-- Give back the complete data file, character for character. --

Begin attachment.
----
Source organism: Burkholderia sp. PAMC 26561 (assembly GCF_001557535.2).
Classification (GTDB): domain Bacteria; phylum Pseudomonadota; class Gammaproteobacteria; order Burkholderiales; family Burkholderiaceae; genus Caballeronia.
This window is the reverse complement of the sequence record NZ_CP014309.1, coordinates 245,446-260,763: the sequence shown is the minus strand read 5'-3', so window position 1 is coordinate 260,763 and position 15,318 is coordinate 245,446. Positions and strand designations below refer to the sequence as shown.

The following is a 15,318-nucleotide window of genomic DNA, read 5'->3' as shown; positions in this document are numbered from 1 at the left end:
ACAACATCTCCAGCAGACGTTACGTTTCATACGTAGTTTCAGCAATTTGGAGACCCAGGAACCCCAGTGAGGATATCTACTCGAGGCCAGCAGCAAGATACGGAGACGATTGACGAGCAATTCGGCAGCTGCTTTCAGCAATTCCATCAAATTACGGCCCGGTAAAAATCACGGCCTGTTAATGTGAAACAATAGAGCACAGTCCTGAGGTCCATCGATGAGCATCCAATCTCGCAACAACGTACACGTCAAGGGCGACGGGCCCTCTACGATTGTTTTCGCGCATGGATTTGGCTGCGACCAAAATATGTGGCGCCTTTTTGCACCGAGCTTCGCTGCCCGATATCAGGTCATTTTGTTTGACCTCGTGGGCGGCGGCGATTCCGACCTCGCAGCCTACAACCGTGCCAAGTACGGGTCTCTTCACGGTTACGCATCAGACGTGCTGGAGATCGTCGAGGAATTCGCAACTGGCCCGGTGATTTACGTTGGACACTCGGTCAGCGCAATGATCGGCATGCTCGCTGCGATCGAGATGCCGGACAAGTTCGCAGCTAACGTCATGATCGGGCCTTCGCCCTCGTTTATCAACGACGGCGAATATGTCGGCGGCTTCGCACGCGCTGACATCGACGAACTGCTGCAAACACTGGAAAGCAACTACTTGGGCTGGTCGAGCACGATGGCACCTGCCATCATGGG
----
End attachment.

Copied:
Source organism: Burkholderia sp. PAMC 26561 (assembly GCF_001557535.2).
Classification (GTDB): domain Bacteria; phylum Pseudomonadota; class Gammaproteobacteria; order Burkholderiales; family Burkholderiaceae; genus Caballeronia.
This window is the reverse complement of the sequence record NZ_CP014309.1, coordinates 245,446-260,763: the sequence shown is the minus strand read 5'-3', so window position 1 is coordinate 260,763 and position 15,318 is coordinate 245,446. Positions and strand designations below refer to the sequence as shown.

The following is a 15,318-nucleotide window of genomic DNA, read 5'->3' as shown; positions in this document are numbered from 1 at the left end:
ACAACATCTCCAGCAGACGTTACGTTTCATACGTAGTTTCAGCAATTTGGAGACCCAGGAACCCCAGTGAGGATATCTACTCGAGGCCAGCAGCAAGATACGGAGACGATTGACGAGCAATTCGGCAGCTGCTTTCAGCAATTCCATCAAATTACGGCCCGGTAAAAATCACGGCCTGTTAATGTGAAACAATAGAGCACAGTCCTGAGGTCCATCGATGAGCATCCAATCTCGCAACAACGTACACGTCAAGGGCGACGGGCCCTCTACGATTGTTTTCGCGCATGGATTTGGCTGCGACCAAAATATGTGGCGCCTTTTTGCACCGAGCTTCGCTGCCCGATATCAGGTCATTTTGTTTGACCTCGTGGGCGGCGGCGATTCCGACCTCGCAGCCTACAACCGTGCCAAGTACGGGTCTCTTCACGGTTACGCATCAGACGTGCTGGAGATCGTCGAGGAATTCGCAACTGGCCCGGTGATTTACGTTGGACACTCGGTCAGCGCAATGATCGGCATGCTCGCTGCGATCGAGATGCCGGACAAGTTCGCAGCTAACGTCATGATCGGGCCTTCGCCCTCGTTTATCAACGACGGCGAATATGTCGGCGGCTTCGCACGCGCTGACATCGACGAACTGCTGCAAACACTGGAAAGCAACTACTTGGGCTGGTCGAGCACGATGGCACCTGCCATCATGGG